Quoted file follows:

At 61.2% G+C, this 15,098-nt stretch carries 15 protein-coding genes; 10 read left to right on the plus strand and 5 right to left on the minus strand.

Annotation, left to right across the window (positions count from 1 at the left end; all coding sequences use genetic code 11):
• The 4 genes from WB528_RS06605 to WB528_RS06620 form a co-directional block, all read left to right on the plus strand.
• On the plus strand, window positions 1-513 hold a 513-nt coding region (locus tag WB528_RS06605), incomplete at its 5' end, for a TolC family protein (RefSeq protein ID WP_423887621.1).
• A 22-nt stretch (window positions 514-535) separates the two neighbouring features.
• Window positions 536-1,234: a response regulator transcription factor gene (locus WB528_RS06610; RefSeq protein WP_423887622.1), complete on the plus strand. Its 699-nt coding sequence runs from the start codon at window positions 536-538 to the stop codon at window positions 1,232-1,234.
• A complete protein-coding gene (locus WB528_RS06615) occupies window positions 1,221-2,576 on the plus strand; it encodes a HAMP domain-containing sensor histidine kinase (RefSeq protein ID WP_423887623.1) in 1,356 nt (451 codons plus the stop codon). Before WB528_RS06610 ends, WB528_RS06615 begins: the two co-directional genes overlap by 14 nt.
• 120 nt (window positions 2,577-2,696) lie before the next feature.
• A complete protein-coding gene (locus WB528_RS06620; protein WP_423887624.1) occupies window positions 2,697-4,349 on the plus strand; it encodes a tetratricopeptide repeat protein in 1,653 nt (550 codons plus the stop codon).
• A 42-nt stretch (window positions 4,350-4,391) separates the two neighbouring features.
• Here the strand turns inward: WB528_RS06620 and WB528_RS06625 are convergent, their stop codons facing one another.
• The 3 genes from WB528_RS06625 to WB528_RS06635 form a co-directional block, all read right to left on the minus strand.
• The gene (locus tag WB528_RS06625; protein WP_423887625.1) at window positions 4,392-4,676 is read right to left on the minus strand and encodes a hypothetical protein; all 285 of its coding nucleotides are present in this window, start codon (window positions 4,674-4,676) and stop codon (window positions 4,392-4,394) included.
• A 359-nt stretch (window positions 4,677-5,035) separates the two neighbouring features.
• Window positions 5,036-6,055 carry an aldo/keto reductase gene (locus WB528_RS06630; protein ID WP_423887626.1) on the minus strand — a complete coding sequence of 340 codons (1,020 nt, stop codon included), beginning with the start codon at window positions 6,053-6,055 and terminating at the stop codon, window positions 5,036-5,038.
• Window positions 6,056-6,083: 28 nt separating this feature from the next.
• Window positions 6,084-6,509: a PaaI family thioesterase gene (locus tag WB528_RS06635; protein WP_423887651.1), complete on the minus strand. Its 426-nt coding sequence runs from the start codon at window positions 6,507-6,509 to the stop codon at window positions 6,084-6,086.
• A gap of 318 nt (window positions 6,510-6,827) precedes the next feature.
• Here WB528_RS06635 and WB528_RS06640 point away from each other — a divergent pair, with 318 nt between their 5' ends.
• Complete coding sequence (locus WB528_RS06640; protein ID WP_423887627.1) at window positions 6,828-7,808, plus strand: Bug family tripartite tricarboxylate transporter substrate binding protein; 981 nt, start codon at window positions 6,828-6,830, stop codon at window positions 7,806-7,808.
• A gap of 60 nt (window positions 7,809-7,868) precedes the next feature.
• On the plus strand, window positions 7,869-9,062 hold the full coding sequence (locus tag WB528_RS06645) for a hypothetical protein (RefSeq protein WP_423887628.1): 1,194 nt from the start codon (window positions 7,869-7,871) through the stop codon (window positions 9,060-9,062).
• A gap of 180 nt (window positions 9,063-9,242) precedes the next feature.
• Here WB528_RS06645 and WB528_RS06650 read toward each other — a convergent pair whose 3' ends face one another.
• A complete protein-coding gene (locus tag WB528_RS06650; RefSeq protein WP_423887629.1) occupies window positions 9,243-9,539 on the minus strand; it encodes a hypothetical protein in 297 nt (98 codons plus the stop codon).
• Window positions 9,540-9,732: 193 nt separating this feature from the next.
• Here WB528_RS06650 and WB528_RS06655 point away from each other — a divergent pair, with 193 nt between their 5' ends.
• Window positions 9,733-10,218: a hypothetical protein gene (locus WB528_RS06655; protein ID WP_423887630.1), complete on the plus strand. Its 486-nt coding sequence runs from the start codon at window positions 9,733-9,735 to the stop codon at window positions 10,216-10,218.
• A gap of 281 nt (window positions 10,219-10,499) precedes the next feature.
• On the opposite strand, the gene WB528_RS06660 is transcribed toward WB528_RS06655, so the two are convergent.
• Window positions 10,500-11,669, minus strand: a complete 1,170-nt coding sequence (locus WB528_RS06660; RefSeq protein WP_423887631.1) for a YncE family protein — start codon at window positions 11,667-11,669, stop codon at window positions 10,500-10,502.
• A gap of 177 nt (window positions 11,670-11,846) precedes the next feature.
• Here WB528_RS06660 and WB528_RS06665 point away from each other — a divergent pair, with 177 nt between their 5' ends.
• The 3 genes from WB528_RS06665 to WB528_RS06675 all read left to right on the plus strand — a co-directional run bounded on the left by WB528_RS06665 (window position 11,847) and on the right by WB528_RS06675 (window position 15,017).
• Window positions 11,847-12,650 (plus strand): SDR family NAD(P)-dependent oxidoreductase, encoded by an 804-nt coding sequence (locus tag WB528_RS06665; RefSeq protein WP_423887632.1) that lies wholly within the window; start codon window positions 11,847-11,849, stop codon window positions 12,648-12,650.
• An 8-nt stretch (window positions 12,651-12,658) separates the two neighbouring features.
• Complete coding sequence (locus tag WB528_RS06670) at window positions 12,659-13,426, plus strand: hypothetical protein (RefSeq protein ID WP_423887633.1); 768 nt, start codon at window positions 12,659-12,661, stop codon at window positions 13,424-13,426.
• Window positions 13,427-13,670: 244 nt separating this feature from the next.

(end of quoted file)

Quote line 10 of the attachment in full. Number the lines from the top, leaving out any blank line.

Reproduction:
• A 42-nt stretch (window positions 4,350-4,391) separates the two neighbouring features.